In the age of Twitter, the media are having a hard time influencing public opinion.
Let’s take John Kerry’s recent visit to Egypt, where he expressed the US’s concern over Egypt’s human rights situation. The American government’s position towards Egypt has, admittedly, been seriously confused in recent years. But I think that most of us would agree that it is in everyone’s best interests to get positive relations back on track instead of cultivating more negativity.
Not very likely anytime soon. The comments created a firestorm of indignation, including from the parliament. Suggestions included issuing condemnations of the US’s human rights violations such as Guantanamo detainees being held indefinitely without charge or trial and police brutality against black minorities.
And on Twitter, a hashtag was created (translating to “Expose America”) to vent about the US government’s hypocrisy. It delivered passionate anti-US rants, accusing Americans of a litany of shameful acts that they brag about while wagging fingers at others.
One tweet for instance called Americans “vampires who have horribly deformed the children of Iraq, Libya, Afghanistan and Syria.” If there were a thermometer to measure the heat generated, it would have been boiling.
Twitter – which just celebrated its ten-year anniversary – is transforming the landscape of who shapes public opinion. It is amplifying the legendary “Arab Street” and giving it even more prominence far beyond the Arab world.
Is this a good thing? The public’s engagement on Twitter is clearly adding to the diversity of political discussion. But there are two down sides.
First, the established media is being drowned out. Many will criticise them for being self-appointed elites, which sometimes pursue their own agendas and even in the West can pander to populist sentiment. But the truth is that as an institution, the media have always been critical to keeping the populace, including the political classes, informed about the issues. Now however it is being replaced by what is essentially a megaphone for the masses.
About a year and a half ago my colleagues and I did a study to measure Twitter sentiments about US President Barack Obama, five years after his historic address in Cairo promising a new beginning in US-Egypt relations. Thousands of tweets in Arabic were analysed during the 2014 Eid Al-Fitr festivities, comparing those from the media to those from the public.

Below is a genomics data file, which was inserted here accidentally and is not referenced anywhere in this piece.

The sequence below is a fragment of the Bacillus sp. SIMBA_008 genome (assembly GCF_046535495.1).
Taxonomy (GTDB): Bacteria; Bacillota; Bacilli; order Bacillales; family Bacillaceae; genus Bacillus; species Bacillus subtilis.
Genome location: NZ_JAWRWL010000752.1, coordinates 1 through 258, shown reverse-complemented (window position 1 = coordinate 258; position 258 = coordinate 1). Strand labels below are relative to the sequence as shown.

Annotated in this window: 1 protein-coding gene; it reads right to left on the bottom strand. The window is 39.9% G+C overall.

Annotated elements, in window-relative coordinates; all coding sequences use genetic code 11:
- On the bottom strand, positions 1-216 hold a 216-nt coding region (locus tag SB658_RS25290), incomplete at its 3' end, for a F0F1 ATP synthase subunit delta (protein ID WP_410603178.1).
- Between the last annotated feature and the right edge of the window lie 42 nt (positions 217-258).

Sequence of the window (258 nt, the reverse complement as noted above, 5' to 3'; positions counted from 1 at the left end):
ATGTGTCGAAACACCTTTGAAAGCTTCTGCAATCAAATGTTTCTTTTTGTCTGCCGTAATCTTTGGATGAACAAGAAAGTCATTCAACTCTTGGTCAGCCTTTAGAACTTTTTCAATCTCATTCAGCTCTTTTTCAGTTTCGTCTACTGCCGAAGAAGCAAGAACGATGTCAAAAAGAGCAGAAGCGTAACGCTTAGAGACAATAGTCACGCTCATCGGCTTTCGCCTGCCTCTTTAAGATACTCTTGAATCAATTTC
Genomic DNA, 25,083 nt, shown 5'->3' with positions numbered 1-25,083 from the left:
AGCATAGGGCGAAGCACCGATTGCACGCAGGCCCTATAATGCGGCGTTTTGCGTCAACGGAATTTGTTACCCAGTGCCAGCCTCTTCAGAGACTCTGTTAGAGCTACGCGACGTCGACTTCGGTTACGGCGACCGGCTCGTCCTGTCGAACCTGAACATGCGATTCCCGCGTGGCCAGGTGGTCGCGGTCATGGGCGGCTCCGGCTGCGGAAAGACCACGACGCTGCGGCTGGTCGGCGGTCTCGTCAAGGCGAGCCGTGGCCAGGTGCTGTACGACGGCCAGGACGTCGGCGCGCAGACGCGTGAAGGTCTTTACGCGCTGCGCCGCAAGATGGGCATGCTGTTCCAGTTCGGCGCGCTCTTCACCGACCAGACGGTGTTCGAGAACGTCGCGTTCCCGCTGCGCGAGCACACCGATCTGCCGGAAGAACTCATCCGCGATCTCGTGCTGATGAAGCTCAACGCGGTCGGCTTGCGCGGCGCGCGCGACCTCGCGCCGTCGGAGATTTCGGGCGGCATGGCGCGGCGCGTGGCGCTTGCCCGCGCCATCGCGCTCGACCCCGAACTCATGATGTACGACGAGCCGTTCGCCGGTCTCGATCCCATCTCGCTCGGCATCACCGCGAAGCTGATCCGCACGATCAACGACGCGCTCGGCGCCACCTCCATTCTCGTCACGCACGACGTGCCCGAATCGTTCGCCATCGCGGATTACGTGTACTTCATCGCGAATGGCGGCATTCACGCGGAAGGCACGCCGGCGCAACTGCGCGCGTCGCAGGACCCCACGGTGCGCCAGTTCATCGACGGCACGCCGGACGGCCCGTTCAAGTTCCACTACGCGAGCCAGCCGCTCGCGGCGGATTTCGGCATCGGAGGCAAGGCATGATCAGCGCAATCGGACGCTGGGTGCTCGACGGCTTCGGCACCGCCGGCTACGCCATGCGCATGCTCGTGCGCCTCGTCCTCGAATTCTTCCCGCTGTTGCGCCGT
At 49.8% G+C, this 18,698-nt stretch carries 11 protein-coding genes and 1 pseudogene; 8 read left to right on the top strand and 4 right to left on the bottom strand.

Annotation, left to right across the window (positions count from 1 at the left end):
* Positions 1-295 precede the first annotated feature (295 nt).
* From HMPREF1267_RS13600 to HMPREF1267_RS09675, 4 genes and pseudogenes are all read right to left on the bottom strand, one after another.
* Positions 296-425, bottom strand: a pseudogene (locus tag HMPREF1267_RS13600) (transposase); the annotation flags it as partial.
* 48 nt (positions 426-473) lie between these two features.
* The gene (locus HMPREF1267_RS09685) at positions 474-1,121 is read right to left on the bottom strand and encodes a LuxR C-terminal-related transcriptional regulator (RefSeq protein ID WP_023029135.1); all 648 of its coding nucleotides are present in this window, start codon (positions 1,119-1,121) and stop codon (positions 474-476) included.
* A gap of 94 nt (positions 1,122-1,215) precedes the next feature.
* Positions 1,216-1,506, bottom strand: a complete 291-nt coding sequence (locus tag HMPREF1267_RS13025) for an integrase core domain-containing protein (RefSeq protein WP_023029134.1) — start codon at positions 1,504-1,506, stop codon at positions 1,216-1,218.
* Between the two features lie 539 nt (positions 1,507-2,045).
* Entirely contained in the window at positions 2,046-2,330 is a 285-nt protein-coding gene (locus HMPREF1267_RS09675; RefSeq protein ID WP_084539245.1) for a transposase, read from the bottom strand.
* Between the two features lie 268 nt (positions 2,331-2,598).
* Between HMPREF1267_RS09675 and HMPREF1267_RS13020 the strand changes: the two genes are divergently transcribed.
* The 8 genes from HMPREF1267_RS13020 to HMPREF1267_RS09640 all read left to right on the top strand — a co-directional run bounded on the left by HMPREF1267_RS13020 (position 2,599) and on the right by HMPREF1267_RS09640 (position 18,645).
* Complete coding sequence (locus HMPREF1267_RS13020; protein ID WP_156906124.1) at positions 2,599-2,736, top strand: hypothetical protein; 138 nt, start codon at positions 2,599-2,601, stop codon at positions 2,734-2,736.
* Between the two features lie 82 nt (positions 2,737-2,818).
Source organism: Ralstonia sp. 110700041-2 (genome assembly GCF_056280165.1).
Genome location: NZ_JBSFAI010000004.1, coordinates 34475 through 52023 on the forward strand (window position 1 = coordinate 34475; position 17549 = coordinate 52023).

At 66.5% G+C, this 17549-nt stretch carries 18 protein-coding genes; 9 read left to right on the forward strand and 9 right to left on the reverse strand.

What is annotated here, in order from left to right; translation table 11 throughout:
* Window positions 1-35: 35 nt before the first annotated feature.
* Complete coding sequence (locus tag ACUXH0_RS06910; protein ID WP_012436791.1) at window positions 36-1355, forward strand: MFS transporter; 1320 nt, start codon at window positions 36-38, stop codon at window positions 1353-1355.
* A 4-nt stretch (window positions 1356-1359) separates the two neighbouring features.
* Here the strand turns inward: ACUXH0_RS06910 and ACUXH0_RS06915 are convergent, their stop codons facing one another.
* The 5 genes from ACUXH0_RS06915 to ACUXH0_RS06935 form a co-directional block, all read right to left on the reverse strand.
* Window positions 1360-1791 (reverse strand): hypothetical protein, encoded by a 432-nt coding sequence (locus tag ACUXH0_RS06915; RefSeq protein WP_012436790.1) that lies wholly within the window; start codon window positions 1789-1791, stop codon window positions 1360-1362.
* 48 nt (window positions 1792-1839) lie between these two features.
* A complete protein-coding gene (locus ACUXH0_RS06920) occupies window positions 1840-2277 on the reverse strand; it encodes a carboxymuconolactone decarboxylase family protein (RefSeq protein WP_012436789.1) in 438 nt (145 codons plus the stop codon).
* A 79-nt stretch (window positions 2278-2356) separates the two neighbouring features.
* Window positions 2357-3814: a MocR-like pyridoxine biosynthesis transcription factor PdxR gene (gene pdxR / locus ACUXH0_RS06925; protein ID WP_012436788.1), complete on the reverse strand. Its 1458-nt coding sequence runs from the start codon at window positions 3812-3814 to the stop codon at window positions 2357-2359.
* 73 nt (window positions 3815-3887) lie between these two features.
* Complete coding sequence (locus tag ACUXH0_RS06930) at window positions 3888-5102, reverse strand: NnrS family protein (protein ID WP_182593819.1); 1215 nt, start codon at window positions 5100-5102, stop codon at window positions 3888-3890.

The public’s tweets were significantly more negative than the media’s, and were also more frequent. For example, the public blamed Obama for the 2014 conflict in Gaza between the Israelis and Hamas; the media’s references to the president were more neutral and nuanced.
The sentiments of the public’s tweets reflect the sentiments of the public. A poll by the Pew Research Center’s Global Attitude’s Project found that Middle Eastern people’s negative perceptions toward Washington are almost as low now as they were during the Bush administration.
If the public were listening to the media they might have been more neutral toward the Obama administration. But with Twitter, the people are listening to themselves. And the media are fighting an uphill battle.
Second, it is Twitter’s “shock jocks” who are holding sway. Like the Rush Limbaughs and the New York Posts in the United States, the more brash and simplistic your tweets are the higher the chances they will get re-tweeted. In my academic world I came across a study researching academic tweeting patterns, reported by Times Higher Education, concluding that success on Twitter can bear little relation to scholarly merit.
The follower counts were significantly skewed towards a small elite of users – the top 5 percent of the users accounted for 43 percent of all followers in the study. These Twitterati were not necessarily the top scholars; they were the ones following the most other users, posting the highest number of tweets, and participating the longest in their Twitter groups.
In short, these academics had figured out that the best way to get attention on social media is to participate actively. Irrespective of their academic credentials or credibility, they became the biggest influencers among their peers. So on Twitter the loudest, and not the best informed, win out. Try injecting reason into a system like that.
US diplomats need to better understand the new Street. The media can no longer be the reliable explainers they used to be. These days the sound waves created by a few talking points can quickly amplify into a deafening roar. The filters are gone; the rabble-rousers have replaced them.
And as for the media, they need to get back into the game. It’s time for them to figure out how to recapture the megaphone. Maybe, like the academic Twitterati, they should work on participating more actively.
The writer is professor at the University of Arizona and the first female Arab-American tenured journalism faculty member at a research university in the United States. Her book Visual Communication Theory and Research received the research excellence award for the most outstanding book of 2014 by the National Communication Association (NCA). Follow her on Twitter at @shahiraf.